This is a first book by a brand new author, and it shows. There are awkward word choices, places where the story doesn't flow as it should, and a dénouement that didn't make as much sense to me as it might have.
Having said all that, I did enjoy much of this book. Here's the story in a nutshell: A group of 6 teenage friends is being killed one by one. The detective on the case was friends with them all (sister to one and first lover to another). There are tons of secrets among them, of course.
What I liked: Faith, who comes back for the first funeral and is our heroine, and Devon, our hero. I liked them both. We get to see a lot of their history and they don't try to hide their renewed feelings for one another. They both come across as human, with flaws and issues. But both quite likeable.
I liked Faith's brothers. Who just happen to also be Devon's partners. Lots of humor there, lots of sibling teasing, but brotherly protectiveness and closeness and love that as the reader, I could see coming through as well.
I liked the storyline, although it's one that has been done before and by bestselling authors. For that alone, Schultz gets an A+ for guts. But I really liked the past relationships that Schultz built into the book, and she obviously thought those through well and took the time and care to establish and develop them, and most of the characters were the better for it.
What I didn't like: Schultz has some growing to do as a writer in how she handles conflict between her characters. There is a big scene where Faith and Devon confront a past hurt, and the way that it played out didn't quite ring true for me. She did a beautiful job developing these characters, and then didn't allow them to be themselves during this crucial moment.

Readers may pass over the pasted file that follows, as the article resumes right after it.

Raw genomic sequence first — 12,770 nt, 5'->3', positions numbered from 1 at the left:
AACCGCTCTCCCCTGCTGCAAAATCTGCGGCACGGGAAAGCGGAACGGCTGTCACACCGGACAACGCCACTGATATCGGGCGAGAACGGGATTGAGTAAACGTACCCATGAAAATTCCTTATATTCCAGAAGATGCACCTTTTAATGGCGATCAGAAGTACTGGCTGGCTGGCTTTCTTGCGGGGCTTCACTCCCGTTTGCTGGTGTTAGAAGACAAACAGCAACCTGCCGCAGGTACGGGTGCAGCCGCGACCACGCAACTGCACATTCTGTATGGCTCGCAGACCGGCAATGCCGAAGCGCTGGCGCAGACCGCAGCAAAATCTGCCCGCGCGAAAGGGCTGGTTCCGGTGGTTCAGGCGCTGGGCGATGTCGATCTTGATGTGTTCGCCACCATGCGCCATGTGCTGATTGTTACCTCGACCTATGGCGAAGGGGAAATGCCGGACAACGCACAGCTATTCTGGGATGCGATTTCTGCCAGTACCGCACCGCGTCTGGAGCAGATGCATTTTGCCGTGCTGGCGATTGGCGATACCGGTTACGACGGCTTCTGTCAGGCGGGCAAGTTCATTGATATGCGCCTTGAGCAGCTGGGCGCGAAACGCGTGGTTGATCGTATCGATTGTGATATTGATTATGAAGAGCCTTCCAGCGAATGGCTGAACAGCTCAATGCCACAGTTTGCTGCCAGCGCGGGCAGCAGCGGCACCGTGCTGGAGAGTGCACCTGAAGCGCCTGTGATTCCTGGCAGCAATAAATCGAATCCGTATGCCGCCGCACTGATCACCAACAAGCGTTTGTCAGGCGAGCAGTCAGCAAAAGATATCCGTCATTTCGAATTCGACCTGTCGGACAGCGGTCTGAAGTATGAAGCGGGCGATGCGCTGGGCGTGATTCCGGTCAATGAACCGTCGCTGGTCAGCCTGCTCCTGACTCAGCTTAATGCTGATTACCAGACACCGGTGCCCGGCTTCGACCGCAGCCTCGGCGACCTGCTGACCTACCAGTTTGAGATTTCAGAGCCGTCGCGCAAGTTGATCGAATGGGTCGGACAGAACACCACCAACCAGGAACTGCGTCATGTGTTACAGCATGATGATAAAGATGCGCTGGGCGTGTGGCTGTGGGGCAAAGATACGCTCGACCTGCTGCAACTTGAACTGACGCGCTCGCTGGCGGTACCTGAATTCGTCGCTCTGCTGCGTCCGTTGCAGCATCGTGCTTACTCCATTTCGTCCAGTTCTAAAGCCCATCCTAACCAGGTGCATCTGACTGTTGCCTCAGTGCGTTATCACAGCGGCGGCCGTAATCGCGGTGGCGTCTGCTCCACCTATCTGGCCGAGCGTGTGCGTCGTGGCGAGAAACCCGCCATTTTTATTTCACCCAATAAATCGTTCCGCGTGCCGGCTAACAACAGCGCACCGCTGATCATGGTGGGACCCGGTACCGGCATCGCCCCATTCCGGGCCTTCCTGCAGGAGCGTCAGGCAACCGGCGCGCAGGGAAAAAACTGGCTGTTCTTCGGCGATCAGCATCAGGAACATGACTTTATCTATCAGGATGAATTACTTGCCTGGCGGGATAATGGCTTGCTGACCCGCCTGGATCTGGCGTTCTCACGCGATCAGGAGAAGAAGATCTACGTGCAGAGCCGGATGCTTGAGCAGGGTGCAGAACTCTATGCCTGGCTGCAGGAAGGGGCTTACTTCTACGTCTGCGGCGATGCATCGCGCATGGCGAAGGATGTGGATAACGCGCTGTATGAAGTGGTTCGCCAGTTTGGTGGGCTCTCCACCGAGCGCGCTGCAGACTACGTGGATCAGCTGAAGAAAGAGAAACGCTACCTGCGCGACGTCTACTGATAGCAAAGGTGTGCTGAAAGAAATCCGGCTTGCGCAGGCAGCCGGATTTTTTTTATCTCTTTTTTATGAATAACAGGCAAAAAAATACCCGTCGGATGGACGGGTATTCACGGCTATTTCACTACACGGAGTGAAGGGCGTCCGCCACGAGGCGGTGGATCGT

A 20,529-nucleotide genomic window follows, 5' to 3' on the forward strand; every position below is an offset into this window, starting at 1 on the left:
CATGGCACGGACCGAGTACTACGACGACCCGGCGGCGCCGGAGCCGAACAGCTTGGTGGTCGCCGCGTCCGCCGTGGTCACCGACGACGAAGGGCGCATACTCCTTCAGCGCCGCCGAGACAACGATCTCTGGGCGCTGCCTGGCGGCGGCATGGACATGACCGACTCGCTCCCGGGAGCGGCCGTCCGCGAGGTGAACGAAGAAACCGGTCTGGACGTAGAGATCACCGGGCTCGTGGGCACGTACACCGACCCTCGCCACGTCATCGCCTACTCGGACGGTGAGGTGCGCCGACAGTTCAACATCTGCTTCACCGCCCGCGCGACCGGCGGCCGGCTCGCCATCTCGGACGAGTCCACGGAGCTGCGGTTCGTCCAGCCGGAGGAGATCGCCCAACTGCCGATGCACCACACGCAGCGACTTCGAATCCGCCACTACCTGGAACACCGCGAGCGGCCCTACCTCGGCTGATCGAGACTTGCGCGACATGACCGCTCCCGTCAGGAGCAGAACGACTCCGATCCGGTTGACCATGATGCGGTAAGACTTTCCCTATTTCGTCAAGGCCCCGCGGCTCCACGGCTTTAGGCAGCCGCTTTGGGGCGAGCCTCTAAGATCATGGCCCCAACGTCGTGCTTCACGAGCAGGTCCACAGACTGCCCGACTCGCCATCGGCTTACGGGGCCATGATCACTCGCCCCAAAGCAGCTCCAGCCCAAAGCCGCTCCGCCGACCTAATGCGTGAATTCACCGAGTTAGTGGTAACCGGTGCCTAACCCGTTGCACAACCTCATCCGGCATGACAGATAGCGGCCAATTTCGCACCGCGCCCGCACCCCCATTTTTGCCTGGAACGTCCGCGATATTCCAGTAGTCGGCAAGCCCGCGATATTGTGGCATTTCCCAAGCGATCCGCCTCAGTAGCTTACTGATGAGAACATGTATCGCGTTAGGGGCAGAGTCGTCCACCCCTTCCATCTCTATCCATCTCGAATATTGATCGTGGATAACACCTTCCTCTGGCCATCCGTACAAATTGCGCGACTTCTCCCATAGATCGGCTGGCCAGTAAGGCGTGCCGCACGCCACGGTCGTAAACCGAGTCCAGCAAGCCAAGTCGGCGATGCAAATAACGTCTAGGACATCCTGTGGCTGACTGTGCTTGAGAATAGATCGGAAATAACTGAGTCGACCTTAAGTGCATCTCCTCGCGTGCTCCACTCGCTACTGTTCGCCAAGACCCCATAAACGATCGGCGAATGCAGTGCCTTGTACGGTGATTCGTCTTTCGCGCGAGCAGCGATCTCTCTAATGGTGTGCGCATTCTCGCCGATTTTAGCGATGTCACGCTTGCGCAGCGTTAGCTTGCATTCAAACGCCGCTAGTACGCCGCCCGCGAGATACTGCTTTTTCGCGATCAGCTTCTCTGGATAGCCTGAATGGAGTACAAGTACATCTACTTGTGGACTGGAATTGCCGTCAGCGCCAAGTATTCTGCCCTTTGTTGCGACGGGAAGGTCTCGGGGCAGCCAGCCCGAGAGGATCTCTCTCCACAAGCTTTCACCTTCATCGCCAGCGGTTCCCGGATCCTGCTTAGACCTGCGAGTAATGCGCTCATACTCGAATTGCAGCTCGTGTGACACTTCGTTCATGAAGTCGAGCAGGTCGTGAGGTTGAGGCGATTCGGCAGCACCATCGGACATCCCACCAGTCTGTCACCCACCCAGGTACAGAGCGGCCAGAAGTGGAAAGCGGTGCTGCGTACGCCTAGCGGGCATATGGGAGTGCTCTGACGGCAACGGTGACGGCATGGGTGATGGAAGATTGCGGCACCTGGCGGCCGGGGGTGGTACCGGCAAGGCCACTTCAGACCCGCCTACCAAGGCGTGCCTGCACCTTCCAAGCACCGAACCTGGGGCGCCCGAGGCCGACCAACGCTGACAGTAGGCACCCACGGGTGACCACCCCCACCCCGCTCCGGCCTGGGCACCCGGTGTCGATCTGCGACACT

But while Schultz did a great job character-building her protagonists, many of her antagonists were characaturish. I would have liked to have seen how the shallow, selfish bitch became that way, when she was one of the group before.
I also kept wondering all the way through the book... who was working the case? Devon and Jake never seemed to actually do any police work. This is definitely one area that Schultz needs to improve upon if she wants to write romantic suspense that includes police procedure in it.
And like I said, there were a lot of places in the dialogue mostly, where the wording felt awkward, just didn't flow properly, like you or I would say things. It almost felt as though she was trying to write it the way it should be grammatically correct, but in dialogue especially, word choice and order has to be dictated more by what is character appropriate.
Also, I couldn't figure out if the old boyfriend was frind or foe. I think that Schultz felt that she established him as friend by the end of the book, but I don't think she cleaned up her loose ends. So she needs to make sure that she keeps all her ducks in a row - a difficult task for any author in a very long book.
So, I know it sounds like there were more problems than pluses here, and perhaps there were, but you all know I'm a very forgiving reader. Overall, for a first effort, I think Schultz did a fairly credible job. It wasn't fantastic, but I can see good potential here. The things that were wrong were things that are the easier things to fix. The basics - good story idea, good character building (for the most part) were there. I would be willing to give her another shot.
Word of warning. This is a "Super/Epic" length novel. If you are not as forgiving a reader as I am, don't go there. If you are forgiving, and are willing to give a newbie a try and overlook her oopsies, you can buy the book at Forbidden Publications.